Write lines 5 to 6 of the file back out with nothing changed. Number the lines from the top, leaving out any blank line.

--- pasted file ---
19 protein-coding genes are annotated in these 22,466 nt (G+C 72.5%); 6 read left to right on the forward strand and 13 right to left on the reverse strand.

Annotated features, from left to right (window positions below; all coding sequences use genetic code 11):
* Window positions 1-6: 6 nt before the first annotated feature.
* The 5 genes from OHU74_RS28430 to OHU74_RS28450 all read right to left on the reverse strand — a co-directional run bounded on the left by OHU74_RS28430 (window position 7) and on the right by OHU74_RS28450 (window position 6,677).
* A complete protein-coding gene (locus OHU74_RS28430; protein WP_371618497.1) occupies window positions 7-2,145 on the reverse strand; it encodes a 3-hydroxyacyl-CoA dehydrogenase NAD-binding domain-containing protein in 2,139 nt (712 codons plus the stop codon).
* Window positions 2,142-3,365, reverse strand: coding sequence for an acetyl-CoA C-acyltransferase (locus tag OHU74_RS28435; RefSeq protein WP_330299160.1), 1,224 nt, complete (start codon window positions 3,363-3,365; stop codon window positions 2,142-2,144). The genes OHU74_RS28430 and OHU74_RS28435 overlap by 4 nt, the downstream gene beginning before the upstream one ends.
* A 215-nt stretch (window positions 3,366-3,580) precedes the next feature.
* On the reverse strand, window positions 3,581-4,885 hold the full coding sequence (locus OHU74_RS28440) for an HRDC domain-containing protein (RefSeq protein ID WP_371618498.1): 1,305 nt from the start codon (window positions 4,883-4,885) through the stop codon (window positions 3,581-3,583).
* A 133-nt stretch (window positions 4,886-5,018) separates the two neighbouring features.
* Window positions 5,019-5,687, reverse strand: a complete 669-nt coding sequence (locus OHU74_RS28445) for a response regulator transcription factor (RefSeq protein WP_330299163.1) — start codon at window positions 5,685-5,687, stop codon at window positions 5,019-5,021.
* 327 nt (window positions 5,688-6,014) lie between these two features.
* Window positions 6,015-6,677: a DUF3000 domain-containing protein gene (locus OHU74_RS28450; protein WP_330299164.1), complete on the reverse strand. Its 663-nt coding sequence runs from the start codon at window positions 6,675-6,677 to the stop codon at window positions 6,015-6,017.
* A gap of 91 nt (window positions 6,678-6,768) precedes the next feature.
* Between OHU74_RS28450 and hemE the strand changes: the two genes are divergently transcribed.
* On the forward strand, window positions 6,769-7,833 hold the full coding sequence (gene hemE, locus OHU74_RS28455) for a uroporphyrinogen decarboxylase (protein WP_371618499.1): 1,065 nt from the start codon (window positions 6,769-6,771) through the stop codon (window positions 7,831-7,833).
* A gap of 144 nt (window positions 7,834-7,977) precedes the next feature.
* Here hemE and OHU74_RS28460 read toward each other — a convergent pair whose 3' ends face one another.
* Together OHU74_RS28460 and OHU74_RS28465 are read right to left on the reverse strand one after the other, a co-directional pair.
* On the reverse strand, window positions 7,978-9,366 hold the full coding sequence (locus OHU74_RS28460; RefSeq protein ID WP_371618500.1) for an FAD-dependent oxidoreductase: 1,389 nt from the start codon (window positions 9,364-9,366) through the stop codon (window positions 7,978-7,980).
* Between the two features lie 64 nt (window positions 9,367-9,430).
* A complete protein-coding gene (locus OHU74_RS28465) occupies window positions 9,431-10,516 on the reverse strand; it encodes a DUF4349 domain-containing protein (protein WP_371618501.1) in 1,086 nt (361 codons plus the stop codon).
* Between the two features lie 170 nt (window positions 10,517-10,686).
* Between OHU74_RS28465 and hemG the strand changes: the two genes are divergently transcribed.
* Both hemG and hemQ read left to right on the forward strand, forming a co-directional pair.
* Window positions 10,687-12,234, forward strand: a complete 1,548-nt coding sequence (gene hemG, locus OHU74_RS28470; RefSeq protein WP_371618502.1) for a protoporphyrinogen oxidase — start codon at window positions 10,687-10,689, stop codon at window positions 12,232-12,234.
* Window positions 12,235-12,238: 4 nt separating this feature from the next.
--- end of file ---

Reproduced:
* A complete protein-coding gene (locus OHU74_RS28430; protein WP_371618497.1) occupies window positions 7-2,145 on the reverse strand; it encodes a 3-hydroxyacyl-CoA dehydrogenase NAD-binding domain-containing protein in 2,139 nt (712 codons plus the stop codon).
* Window positions 2,142-3,365, reverse strand: coding sequence for an acetyl-CoA C-acyltransferase (locus tag OHU74_RS28435; RefSeq protein WP_330299160.1), 1,224 nt, complete (start codon window positions 3,363-3,365; stop codon window positions 2,142-2,144). The genes OHU74_RS28430 and OHU74_RS28435 overlap by 4 nt, the downstream gene beginning before the upstream one ends.